All experimental protocols were in compliance with the ethical standards approved by the University of Calgary Animal Care and Use Committee. Juvenile male C57BL/6 (B6) and BTBRT + tf/j mice (n = 21 and 25, respectively) were age-matched to 5 weeks of age before being randomly selected for implementation of a standard chow (CH, 13 % kcal fat) or ketogenic diet (KD, 75 % kcal fat; Bio-Serv F3666, Frenchtown, USA) for 10–14 days. The time point of 7 weeks of age for both B6 and BTBR mice was established to ensure both cohorts were post-pubertal in development [11]. Prior to sacrifice, the animals were housed in a humidity-controlled room with a 12-h light/dark zeitgeber cycle and were fed ad libitum. Following 10–14 days of dietary intervention, the mice were sacrificed by cervical dislocation. At the time of sacrifice, the animals were 7 weeks of age.

Behavioral analysis

Previously published work on the BTBR mouse has examined the impact of the KD on several behavioral measures at similar ages as the mice in the present study [12]. Briefly, self-directed repetitive behavior (self-grooming) was quantified in the three-chamber sociability test, and communication was assessed by social transmission of a food preference [6]. This data has been re-reported and is shown to provide a frame of reference for the present work on the gut microbiome in relation to the diet.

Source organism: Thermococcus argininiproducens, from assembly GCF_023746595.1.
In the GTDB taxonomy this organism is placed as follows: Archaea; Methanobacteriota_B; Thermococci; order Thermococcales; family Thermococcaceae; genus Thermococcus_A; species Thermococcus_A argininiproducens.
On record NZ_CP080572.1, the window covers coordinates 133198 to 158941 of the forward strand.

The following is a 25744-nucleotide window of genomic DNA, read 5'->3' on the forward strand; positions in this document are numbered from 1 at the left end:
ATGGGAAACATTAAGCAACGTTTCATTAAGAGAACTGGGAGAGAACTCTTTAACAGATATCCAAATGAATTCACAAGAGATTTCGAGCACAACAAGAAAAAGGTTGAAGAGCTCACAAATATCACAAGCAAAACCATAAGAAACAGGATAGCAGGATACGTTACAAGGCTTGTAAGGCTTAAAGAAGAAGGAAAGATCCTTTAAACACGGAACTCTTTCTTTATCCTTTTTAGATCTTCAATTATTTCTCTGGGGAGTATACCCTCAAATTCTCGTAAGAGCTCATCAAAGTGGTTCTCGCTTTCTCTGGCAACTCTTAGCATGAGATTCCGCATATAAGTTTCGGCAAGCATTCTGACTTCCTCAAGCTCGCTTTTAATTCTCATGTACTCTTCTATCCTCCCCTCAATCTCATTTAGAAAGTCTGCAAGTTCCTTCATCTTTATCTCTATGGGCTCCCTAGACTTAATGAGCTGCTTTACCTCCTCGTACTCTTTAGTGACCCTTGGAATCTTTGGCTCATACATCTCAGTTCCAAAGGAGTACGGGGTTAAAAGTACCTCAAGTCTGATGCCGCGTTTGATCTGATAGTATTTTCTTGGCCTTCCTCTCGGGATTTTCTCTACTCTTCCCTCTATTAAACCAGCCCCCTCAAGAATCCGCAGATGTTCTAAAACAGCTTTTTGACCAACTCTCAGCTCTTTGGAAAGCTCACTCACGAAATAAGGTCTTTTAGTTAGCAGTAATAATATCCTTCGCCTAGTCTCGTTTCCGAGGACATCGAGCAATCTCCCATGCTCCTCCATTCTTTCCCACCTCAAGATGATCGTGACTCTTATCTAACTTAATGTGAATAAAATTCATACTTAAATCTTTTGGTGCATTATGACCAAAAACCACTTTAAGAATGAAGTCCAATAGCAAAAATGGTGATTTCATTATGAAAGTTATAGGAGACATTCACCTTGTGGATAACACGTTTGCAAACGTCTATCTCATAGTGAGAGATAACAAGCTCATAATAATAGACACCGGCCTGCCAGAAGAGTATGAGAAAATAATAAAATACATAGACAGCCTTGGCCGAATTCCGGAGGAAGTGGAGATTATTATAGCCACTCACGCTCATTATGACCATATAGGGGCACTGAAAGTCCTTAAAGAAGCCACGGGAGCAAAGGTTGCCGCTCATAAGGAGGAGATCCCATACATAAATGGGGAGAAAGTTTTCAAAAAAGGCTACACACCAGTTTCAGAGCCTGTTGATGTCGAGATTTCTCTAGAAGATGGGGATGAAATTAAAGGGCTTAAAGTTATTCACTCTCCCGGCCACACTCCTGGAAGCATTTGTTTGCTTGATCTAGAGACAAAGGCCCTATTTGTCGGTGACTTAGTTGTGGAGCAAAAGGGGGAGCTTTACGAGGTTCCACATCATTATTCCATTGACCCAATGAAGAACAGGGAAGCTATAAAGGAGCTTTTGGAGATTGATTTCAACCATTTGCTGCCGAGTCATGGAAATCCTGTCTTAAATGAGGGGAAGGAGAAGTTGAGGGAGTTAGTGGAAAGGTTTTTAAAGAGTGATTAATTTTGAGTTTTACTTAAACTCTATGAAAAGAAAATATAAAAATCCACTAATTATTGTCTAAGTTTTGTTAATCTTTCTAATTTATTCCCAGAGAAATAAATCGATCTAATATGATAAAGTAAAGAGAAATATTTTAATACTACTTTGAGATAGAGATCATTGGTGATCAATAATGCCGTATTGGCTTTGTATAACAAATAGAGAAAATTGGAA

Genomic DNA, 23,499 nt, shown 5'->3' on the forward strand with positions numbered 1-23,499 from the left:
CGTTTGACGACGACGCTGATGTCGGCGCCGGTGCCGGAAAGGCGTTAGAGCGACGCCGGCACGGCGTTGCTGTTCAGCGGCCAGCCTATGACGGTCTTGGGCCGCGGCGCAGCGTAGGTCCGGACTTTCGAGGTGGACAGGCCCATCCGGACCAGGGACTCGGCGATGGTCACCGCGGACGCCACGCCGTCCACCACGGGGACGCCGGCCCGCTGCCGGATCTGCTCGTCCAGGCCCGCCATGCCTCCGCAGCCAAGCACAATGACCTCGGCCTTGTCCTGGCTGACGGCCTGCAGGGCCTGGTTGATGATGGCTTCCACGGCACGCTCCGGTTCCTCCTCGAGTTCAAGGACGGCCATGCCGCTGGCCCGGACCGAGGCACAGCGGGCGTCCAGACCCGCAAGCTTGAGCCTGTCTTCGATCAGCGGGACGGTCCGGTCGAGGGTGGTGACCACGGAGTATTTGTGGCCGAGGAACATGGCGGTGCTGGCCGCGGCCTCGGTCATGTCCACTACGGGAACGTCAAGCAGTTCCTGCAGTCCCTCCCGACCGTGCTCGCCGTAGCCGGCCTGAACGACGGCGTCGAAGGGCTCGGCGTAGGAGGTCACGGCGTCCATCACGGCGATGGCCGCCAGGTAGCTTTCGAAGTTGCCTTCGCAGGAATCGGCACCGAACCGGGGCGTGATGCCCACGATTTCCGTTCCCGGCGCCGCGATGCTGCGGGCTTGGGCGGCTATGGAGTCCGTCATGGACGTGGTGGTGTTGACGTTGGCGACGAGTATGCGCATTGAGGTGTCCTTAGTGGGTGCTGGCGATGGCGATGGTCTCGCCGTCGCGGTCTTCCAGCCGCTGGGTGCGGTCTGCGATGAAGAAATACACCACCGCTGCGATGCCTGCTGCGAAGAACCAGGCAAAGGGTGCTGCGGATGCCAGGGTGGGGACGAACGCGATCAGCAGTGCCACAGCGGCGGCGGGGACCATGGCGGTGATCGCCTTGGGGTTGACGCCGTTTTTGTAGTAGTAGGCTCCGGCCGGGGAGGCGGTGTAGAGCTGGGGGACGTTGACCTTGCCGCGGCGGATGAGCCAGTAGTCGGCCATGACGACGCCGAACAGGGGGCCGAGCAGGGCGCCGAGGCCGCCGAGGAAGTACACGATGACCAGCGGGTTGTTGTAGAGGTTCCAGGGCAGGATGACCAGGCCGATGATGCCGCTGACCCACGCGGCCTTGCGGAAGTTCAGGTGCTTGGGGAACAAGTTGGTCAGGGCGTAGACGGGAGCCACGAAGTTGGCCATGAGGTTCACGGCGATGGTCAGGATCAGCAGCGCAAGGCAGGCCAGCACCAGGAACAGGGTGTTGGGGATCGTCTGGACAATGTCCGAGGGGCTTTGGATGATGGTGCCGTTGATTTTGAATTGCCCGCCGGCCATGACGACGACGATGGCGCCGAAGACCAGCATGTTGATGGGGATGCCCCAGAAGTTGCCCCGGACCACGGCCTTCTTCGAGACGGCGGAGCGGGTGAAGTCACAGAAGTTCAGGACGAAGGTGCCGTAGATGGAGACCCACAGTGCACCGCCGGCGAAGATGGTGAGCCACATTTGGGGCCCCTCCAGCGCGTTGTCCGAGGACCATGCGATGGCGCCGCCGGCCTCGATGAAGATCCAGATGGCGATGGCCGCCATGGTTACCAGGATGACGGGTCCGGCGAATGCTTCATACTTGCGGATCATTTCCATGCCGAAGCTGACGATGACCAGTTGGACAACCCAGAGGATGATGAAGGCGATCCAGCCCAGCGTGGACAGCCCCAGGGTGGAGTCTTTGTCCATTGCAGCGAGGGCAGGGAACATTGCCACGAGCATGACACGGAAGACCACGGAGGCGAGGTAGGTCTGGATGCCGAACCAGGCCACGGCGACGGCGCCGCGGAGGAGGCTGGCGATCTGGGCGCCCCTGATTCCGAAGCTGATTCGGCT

DNA extraction and qRT-PCR analysis

Fresh fecal samples were collected prior to sacrifice and cecal contents collected posthumously. All samples were stored at −80 °C until analysis. Using ~250 mg of fecal/cecal matter, total DNA was extracted and quantified as previously described [13]. Microbial profiling was conducted using an iCycler (BioRad, Hercules, USA) as previously reported [13]. Standard curves were normalized to the copy number of 16S ribosomal RNA (rRNA) genes using reference strain genome size and 16S rRNA gene copy number values obtained from the following reference [14]. Data are expressed as 16S rRNA gene copies/mg cecal or fecal matter. Group-specific primers are shown in Additional file 1: Table S1 and referenced in previously published work [13]. All baseline animal and transformed gut microbiota data have been previously published [15], and they are included here to provide a frame of reference for the autism-related data. Previously published work examines the mathematical relationship between specific gut microbes and serum metabolomics and not ASD.